Boston Bruins

UNIONDALE, NEW YORK - JUNE 05: Tuukka Rask #40 of the Boston Bruins tends net against the New York Islanders in Game Four of the Second Round of the 2021 NHL Stanley Cup Playoffs at the Nassau Coliseum on June 05, 2021 in Uniondale, New York. The Islanders defeated the Bruins 4-1. (Photo by Bruce Bennett/Getty Images)

In a must-win spot behind enemy lines, Bruins head coach Bruce Cassidy is sticking with his guy.

Tuukka Rask, who was lifted from Game 5 after he allowed four goals on 16 shots and “wasn’t himself,” is well enough to start tonight’s do-or-die tilt on Long Island. And for Cassidy, it’s as simple as that.

Across the board, actually.

Before everybody gets all hot and bothered with this decision, it’s important to remember that the Bruins have decided to play a less-than-100-percent Rask all postseason. And up until Monday, you couldn’t argue with the results. Before Monday’s Game 5, Rask was beyond on top of his game, with a postseason-best .936 save percentage and advanced metrics that painted him as one of the top goalies this postseason behind the Lightning’s Andrei Vasilevskiy and Colorado’s Phil Grubauer.

An unwavering commitment to playing a let’s say 80 percent Rask over a 100 percent Jeremy Swayman, who dazzled with a .945 save percentage in his 10 regular season appearances, has always been there for the Bruins this spring.

It was there even after the team’s Game 5 loss, too. Instead of throwing the loss on his goaltender, who at times looked stiff and sluggish, Cassidy instead called out his defense for weak coverage in front of both Rask and Swayman. Watching the New York goals, it was undeniable. This was the rare 19-shot shooting gallery. It was point-blank chance after point-blank chance.

Goalies be damned, the Bruins believe that’s the No. 1 thing they’ll need to fix between Games 5 and 6. They’re not wrong. The personnel in front of the Boston net isn’t going to improve in Game 6, however, as both Brandon Carlo and Kevan Miller will remain out of action for Cassidy’s squad. The Bruins will also be without fourth-line center Curtis Lazar.

That spot, while obviously not ideal, still favors an 80 percent Rask in the eyes of the Bruins.

Let’s also be real: This would be a horrible spot for Swayman.

Rarely, if ever, do you see a coach turn to a rookie for the first time in a do-or-die spot. A coach would like to give his guy at least one game of wiggle room, so if there was a time for the Bruins to make the switch to Swayman (if only just for a game), it was in Game 5 on Boston ice and in a tied series and after Rask’s injury woes may have been legitimate enough to keep him out of the team’s morning skate. That’s a decision that we’ll second-guess if the Bruins lose, even if Cassidy won’t. But going to Swayman in a must-win situation with 12,000 Islander maniacs screaming behind him? Yeah, hard pass. Especially when Swayman’s third-period effort in Game 5 did little to create any sort of ‘goaltending controversy’ between the two.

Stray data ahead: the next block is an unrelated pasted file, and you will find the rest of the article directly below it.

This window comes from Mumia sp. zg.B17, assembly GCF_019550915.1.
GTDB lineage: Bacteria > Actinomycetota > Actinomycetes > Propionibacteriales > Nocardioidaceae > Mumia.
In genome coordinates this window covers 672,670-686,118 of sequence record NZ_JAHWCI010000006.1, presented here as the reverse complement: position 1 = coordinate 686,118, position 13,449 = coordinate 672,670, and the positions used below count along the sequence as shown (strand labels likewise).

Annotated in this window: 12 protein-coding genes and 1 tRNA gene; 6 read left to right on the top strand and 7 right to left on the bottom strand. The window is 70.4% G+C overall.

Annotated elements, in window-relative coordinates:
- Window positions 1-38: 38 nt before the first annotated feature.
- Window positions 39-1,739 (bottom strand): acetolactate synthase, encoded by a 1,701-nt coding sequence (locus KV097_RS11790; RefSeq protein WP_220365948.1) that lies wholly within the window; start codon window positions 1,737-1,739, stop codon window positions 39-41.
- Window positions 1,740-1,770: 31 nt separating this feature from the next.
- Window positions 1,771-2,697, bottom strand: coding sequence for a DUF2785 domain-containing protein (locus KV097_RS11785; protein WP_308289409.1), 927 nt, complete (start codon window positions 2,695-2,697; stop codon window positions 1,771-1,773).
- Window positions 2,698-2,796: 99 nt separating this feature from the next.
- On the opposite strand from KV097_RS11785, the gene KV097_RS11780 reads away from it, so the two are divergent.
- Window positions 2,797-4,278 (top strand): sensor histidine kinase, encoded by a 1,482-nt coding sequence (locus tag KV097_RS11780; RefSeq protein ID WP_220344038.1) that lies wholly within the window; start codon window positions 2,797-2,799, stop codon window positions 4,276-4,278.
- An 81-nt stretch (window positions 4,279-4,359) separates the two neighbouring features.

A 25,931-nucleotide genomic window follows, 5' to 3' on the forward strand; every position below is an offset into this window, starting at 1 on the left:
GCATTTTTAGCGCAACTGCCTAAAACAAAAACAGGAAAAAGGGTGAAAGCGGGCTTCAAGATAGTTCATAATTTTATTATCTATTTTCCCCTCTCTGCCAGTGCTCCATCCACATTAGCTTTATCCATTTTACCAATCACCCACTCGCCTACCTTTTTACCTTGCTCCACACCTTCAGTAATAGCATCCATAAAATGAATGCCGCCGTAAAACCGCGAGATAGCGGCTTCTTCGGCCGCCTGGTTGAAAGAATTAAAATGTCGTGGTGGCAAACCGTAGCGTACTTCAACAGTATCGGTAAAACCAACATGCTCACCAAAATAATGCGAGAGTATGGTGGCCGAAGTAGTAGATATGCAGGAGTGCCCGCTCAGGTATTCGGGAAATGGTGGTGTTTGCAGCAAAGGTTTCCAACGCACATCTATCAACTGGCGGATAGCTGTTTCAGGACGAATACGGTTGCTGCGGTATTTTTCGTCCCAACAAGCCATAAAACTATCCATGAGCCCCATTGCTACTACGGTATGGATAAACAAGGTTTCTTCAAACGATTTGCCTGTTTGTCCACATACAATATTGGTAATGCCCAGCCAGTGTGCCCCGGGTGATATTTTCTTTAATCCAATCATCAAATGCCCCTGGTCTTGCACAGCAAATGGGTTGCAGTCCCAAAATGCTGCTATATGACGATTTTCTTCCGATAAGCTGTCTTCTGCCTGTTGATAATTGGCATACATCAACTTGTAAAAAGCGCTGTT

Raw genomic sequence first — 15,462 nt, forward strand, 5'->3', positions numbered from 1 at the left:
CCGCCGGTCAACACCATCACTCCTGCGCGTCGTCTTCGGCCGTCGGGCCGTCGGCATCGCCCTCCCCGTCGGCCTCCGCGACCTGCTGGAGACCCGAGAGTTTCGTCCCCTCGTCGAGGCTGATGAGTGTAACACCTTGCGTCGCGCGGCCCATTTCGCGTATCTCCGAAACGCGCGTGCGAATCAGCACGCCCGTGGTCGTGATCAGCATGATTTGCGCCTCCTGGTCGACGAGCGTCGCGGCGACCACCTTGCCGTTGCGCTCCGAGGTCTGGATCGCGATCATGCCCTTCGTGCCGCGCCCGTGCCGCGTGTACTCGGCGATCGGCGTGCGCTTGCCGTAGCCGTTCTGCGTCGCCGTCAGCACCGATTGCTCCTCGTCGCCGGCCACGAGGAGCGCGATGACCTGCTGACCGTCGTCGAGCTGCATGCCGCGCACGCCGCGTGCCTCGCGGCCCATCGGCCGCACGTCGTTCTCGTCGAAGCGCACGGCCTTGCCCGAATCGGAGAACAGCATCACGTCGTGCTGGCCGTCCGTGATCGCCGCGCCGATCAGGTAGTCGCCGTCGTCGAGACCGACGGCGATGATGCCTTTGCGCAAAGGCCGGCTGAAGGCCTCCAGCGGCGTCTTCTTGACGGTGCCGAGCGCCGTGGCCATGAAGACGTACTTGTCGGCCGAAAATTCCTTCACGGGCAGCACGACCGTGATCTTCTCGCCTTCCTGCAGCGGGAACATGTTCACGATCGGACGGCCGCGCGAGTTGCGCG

Coming in cold, Swayman stopped two of three shots faced, but also let a gigantic rebound bounce out on one of the stops and seemed jumpy in his crease. It seemed that natural that nerves were there, and the defense didn’t help settle those.

The wrong call to a goaltender not ready for the moment can undo your season faster than a goalie playing through injury.

The Bruins have seen more positive than negative in regards to the latter, too.

And they’re simply too dug in and too far along on this current path to turn around. At least in this series. If the Bruins can pull this series off and complete a 3-2 comeback, there will certainly be talk of a goaltending rotation in round three against Tampa.

The B’s may be realizing that an every-other-day slate isn’t going to work an ailing Rask for four full rounds.

But everybody knew that this entire postseason had the feel of riding Rask until the wheels fall off. Monday was the first time that we have even considered that they may have fallen off. After almost 48 hours of treatment and a vote of confidence from the coaching staff, however, the Bruins are banking on Rask’s own words that if he’s out there, he’s good enough to play.

In essence, Rask has quickly become Cassidy’s ride or die.

And on Wednesday, they hope it’s more ride than die.

Ty Anderson is a writer and columnist for Any opinions expressed do not necessarily reflect those of 98.5 The Sports Hub, Beasley Media Group, or any subsidiaries. Yell at him on Twitter: @_TyAnderson.